Variations in near-infrared reflectance intensity within areas of multifocal geographic atrophy. (AC) Near-infrared reflectance images showing variable reflectivity: (A) hyperreflective, (B) isoreflective, and (C) hyporeflective. (D) Spectral-domain OCT of the corresponding patient in (A). The scan centered in the fovea shows the classical choroidal hypertransmission sign in the areas of atrophy associated with a thin choroid (subfoveal choroidal thickness: 98 μm). (E) Spectral-domain OCT scan of the corresponding patient in (B). The scan centered in the fovea demonstrates multifocal areas of choroidal hypertransmission associated with a preserved choroidal thickness (subfoveal choroidal thickness: 240 μm). (F) Spectral-domain OCT scan of the corresponding patient in (C). The scan centered in the fovea evidences a diffuse choroidal thickening without visualization of the scleral–choroidal boundary and limited visualization of the choroidal hypertransmission sign (subfoveal choroidal thickness: 364 μm).
Figure 4
 
Linear regression curves showing the relationship between both choroidal and retinal thickness with NIR intensity within areas of geographic atrophy. There is a good correlation of the NIR reflectivity and the thickness of the underlying choroidal tissue. This relationship explains up to 35% (r2 = 0.348) of the changes in NIR intensity; however, no statistical relationship is shown between the retinal thickness and the NIR reflectivity (r2 = 0.005).
Figure 4
 
Linear regression curves showing the relationship between both choroidal and retinal thickness with NIR intensity within areas of geographic atrophy. There is a good correlation of the NIR reflectivity and the thickness of the underlying choroidal tissue. This relationship explains up to 35% (r2 = 0.348) of the changes in NIR intensity; however, no statistical relationship is shown between the retinal thickness and the NIR reflectivity (r2 = 0.005).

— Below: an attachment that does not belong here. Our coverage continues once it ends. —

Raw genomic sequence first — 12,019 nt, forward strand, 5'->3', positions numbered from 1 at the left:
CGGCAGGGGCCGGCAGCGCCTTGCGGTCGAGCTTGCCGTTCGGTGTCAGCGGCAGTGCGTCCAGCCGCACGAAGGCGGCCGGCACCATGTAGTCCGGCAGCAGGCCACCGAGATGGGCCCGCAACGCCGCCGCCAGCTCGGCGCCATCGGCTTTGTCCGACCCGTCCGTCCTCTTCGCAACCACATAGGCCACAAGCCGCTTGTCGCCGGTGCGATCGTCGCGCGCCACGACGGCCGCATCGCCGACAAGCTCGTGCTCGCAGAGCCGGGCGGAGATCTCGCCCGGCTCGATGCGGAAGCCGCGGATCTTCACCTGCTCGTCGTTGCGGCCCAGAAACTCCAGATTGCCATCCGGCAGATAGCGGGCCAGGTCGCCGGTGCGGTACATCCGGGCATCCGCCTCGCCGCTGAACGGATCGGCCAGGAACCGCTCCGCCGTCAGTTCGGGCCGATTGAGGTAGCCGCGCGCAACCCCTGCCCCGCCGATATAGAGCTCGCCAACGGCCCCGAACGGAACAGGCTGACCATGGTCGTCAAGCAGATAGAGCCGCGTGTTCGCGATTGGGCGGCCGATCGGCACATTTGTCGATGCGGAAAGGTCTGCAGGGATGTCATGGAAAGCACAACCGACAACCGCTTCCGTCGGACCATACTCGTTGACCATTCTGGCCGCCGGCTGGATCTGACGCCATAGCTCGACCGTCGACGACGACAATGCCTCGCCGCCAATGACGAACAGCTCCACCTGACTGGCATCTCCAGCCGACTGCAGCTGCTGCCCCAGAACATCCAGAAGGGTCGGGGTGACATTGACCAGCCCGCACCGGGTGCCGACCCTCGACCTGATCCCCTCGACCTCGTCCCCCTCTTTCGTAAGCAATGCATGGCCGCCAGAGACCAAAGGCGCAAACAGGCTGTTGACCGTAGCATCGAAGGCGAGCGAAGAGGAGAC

Figure 5
 
Variations in NIR intensity related to changes in choroidal thickness in an 84-year-old female with central GA. (A) Fundus autofluorescence shows a homogenous region of hypoautofluorescence corresponding to the area of GA. (B) Near-infrared reflectance shows an isoreflective appearance within the GA region in the central and temporal area (blue line), and a hyperreflective appearance in the nasal area (green line). The discontinuous yellow lines indicate the GA margins. (C) Spectral-domain OCT centered at the fovea shows progressive choroidal thinning extending from the temporal to nasal macula and is illustrated in the shaded yellow area in (D).
Figure 5
 
Variations in NIR intensity related to changes in choroidal thickness in an 84-year-old female with central GA. (A) Fundus autofluorescence shows a homogenous region of hypoautofluorescence corresponding to the area of GA. (B) Near-infrared reflectance shows an isoreflective appearance within the GA region in the central and temporal area (blue line), and a hyperreflective appearance in the nasal area (green line). The discontinuous yellow lines indicate the GA margins. (C) Spectral-domain OCT centered at the fovea shows progressive choroidal thinning extending from the temporal to nasal macula and is illustrated in the shaded yellow area in (D).